Estate Planning for Owning Real Estate in More than One State
Owning Real Estate in multiple states is a dream for many, but a reality that many have already achieved. This means you could have a residence in one state and a vacation home in another state. This is a good thing for the few that can pull it off, but there can be consequences down the road. Owning property in multiple states can drastically affect your estate plan.
One key aspect of making an estate plan is made to lessen the burden on those that will have to carry out your estate in probate as an executor or personal representative. This burden is greater when one owns property in multiple states. If one is a resident in one state and has property any other state that ranges from a house, ranch, or to land as small as just a timeshare, there may be a more difficult and expensive situation for your loved ones down the road.
The property that is in your state of residence will be probated through the probate court in your state of residence. Probate courts exist to change title from the deceased name to the name of potential heirs. The probate court in your state of residence does not have the authority to probate property in other states. This means that a probate proceeding must be initiated in each state that one owns property in even if it is just a timeshare in Florida that you spend one week in a year. This also means your estate must pay additional fees for probate and most likely attorneys in each additional state.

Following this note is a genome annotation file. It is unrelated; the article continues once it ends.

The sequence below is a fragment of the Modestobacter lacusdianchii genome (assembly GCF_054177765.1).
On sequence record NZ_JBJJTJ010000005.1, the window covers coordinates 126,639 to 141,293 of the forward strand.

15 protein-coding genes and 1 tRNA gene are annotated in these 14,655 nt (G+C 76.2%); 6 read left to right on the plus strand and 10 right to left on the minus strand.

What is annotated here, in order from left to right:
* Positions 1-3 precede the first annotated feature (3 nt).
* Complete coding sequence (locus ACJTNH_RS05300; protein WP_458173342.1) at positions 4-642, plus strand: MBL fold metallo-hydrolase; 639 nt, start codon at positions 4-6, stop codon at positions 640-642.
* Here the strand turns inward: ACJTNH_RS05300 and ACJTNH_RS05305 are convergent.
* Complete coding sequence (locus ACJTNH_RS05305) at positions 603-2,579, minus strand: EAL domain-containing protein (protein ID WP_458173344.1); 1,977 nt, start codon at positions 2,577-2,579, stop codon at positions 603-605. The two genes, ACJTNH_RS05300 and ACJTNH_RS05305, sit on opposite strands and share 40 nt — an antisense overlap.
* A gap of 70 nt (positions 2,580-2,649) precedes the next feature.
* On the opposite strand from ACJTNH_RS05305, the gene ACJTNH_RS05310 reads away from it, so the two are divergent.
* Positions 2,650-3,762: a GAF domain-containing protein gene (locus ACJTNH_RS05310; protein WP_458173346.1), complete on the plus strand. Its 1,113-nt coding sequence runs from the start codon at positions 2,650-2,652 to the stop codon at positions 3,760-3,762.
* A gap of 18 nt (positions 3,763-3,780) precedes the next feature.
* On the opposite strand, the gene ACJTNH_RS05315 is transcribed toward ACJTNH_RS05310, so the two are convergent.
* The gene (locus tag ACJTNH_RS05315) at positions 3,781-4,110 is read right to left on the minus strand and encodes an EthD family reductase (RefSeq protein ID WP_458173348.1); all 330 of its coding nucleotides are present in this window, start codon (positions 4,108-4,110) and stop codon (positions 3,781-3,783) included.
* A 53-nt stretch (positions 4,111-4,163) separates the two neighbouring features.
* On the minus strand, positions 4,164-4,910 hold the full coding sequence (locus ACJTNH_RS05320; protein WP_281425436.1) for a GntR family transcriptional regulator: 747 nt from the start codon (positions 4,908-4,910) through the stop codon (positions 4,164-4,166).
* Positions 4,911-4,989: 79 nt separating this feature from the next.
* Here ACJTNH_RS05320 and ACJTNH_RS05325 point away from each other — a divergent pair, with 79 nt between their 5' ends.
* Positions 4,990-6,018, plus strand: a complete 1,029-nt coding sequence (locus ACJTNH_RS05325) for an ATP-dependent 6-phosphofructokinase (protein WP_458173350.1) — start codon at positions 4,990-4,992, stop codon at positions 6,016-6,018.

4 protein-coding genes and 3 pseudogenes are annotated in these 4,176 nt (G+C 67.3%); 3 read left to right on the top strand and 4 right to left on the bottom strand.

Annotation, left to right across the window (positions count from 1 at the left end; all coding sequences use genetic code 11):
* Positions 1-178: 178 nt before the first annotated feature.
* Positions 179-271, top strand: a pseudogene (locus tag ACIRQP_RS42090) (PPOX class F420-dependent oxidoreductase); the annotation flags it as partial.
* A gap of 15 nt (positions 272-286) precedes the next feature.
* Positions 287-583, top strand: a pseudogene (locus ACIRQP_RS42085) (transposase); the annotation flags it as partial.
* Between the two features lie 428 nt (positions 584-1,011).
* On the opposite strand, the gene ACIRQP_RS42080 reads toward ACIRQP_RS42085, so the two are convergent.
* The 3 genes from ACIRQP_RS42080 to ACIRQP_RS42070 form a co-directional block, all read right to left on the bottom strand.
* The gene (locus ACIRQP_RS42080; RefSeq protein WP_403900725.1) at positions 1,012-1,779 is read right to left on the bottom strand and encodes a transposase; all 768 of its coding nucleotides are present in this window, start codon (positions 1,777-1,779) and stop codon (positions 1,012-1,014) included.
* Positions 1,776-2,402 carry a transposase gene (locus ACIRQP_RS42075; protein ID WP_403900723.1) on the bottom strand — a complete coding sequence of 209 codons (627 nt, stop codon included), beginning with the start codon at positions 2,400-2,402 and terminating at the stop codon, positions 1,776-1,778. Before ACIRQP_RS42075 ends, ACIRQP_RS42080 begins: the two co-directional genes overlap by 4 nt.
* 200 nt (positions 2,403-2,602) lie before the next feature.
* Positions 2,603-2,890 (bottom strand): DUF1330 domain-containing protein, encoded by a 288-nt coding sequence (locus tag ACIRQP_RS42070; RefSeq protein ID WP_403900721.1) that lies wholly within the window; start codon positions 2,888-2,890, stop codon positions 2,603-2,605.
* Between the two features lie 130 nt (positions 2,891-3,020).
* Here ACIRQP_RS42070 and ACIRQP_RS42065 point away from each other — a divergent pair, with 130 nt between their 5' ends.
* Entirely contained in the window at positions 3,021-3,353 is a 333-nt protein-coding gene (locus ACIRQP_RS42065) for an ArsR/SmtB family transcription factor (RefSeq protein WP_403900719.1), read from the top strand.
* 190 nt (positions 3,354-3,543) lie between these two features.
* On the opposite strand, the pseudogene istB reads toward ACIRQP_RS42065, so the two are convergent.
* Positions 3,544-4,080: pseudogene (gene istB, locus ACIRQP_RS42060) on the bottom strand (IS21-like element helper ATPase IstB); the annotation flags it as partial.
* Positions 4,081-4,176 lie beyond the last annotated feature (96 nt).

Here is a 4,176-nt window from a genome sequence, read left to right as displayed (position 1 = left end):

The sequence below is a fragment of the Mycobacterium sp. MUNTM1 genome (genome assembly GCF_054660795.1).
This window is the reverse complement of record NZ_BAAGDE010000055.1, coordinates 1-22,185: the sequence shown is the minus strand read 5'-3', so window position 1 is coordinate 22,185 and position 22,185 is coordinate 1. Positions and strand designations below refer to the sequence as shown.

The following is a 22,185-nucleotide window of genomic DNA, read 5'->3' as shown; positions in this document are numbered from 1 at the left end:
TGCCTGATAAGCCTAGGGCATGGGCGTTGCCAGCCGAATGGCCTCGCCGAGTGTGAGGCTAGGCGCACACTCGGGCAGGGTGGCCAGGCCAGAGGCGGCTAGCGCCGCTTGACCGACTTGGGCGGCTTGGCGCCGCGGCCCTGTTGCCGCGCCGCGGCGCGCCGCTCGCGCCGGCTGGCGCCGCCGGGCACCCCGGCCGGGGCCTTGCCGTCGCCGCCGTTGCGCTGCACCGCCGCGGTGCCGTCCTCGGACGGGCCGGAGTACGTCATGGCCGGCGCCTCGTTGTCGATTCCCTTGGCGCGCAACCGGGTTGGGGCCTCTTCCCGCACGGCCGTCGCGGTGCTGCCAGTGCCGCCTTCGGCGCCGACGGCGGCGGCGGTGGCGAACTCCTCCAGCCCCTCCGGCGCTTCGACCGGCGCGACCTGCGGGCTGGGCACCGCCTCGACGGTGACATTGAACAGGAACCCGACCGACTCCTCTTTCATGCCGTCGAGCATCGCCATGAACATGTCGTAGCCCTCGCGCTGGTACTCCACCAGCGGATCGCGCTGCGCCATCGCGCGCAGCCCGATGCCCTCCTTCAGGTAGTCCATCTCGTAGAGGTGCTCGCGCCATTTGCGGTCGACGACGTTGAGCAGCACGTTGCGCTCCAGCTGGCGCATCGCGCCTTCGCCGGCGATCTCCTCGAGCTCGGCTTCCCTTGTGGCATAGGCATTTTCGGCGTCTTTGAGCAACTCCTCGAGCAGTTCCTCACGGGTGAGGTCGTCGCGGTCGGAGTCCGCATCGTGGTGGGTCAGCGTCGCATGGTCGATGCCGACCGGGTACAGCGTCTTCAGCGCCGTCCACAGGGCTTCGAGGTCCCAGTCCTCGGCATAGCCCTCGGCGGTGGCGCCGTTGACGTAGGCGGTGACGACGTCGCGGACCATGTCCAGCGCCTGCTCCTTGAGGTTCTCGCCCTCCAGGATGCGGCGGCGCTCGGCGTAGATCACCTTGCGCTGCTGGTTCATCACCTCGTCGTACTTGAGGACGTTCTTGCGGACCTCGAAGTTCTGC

A solution to probate in multiple states or what is called ancillary probate can be a revocable living trust. A revocable living trust takes the title of the property out of your name and puts title of the property into the name of living trust. Probate is only necessary for assets titled in your name. Once title of property is removed from your name there is no need for probate of that property in one state or multiple states.
A revocable living trust is not meant for everyone's estate plan, but it makes sense for those with property in other states. Living trusts can be pushed on some that do not really need it as part of their estate plan, but owning real estate in more than one state is serious reason to look in to getting one made. Contact an estate planning attorney to see if a trust is right for your estate situation.
ABOUT THE AUTHOR: Evan Guthrie Law Firm
Evan Guthrie Law Firm is licensed to practice law throughout the state of South Carolina. The Evan Guthrie Law Firm practices in the areas of estate planning probate personal injury and divorce and family law.
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Disclaimer: While every effort has been made to ensure the accuracy of this publication, it is not intended to provide legal advice as individual situations will differ and should be discussed with an expert and/or lawyer. For specific technical or legal advice on the information provided and related topics, please contact the author.